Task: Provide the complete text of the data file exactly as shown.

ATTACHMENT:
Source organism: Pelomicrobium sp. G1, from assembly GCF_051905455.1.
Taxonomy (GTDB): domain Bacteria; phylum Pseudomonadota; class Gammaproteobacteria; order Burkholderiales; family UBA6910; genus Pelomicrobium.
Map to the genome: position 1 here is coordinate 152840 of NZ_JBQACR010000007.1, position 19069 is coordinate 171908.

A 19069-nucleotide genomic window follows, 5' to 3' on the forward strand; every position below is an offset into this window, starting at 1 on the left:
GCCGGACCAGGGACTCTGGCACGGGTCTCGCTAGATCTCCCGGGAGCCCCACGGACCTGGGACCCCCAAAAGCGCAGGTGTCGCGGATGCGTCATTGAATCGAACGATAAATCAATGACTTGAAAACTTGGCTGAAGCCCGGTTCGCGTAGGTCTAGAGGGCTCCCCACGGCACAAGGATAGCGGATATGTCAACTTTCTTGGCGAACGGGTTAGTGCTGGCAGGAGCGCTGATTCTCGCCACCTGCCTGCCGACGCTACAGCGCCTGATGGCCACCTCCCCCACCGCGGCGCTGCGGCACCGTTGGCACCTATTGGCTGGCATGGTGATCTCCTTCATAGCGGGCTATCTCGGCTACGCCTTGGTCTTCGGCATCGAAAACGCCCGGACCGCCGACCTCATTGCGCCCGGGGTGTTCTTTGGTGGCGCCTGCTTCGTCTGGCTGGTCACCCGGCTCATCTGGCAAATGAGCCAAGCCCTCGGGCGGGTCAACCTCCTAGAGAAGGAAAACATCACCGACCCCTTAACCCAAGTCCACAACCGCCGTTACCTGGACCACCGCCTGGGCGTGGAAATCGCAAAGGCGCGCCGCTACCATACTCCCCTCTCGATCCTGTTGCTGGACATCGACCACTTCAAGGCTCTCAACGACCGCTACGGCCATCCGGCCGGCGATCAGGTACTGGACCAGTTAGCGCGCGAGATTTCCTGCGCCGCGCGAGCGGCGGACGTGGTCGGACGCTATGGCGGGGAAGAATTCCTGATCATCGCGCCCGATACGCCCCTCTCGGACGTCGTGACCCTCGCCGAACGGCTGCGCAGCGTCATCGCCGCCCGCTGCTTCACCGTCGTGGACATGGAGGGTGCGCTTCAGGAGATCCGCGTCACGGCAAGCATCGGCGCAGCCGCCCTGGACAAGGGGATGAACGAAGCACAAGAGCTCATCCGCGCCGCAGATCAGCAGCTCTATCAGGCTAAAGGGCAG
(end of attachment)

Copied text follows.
Source organism: Pelomicrobium sp. G1, from assembly GCF_051905455.1.
Taxonomy (GTDB): domain Bacteria; phylum Pseudomonadota; class Gammaproteobacteria; order Burkholderiales; family UBA6910; genus Pelomicrobium.
Map to the genome: position 1 here is coordinate 152840 of NZ_JBQACR010000007.1, position 19069 is coordinate 171908.

A 19069-nucleotide genomic window follows, 5' to 3' on the forward strand; every position below is an offset into this window, starting at 1 on the left:
GCCGGACCAGGGACTCTGGCACGGGTCTCGCTAGATCTCCCGGGAGCCCCACGGACCTGGGACCCCCAAAAGCGCAGGTGTCGCGGATGCGTCATTGAATCGAACGATAAATCAATGACTTGAAAACTTGGCTGAAGCCCGGTTCGCGTAGGTCTAGAGGGCTCCCCACGGCACAAGGATAGCGGATATGTCAACTTTCTTGGCGAACGGGTTAGTGCTGGCAGGAGCGCTGATTCTCGCCACCTGCCTGCCGACGCTACAGCGCCTGATGGCCACCTCCCCCACCGCGGCGCTGCGGCACCGTTGGCACCTATTGGCTGGCATGGTGATCTCCTTCATAGCGGGCTATCTCGGCTACGCCTTGGTCTTCGGCATCGAAAACGCCCGGACCGCCGACCTCATTGCGCCCGGGGTGTTCTTTGGTGGCGCCTGCTTCGTCTGGCTGGTCACCCGGCTCATCTGGCAAATGAGCCAAGCCCTCGGGCGGGTCAACCTCCTAGAGAAGGAAAACATCACCGACCCCTTAACCCAAGTCCACAACCGCCGTTACCTGGACCACCGCCTGGGCGTGGAAATCGCAAAGGCGCGCCGCTACCATACTCCCCTCTCGATCCTGTTGCTGGACATCGACCACTTCAAGGCTCTCAACGACCGCTACGGCCATCCGGCCGGCGATCAGGTACTGGACCAGTTAGCGCGCGAGATTTCCTGCGCCGCGCGAGCGGCGGACGTGGTCGGACGCTATGGCGGGGAAGAATTCCTGATCATCGCGCCCGATACGCCCCTCTCGGACGTCGTGACCCTCGCCGAACGGCTGCGCAGCGTCATCGCCGCCCGCTGCTTCACCGTCGTGGACATGGAGGGTGCGCTTCAGGAGATCCGCGTCACGGCAAGCATCGGCGCAGCCGCCCTGGACAAGGGGATGAACGAAGCACAAGAGCTCATCCGCGCCGCAGATCAGCAGCTCTATCAGGCTAAAGGGCAG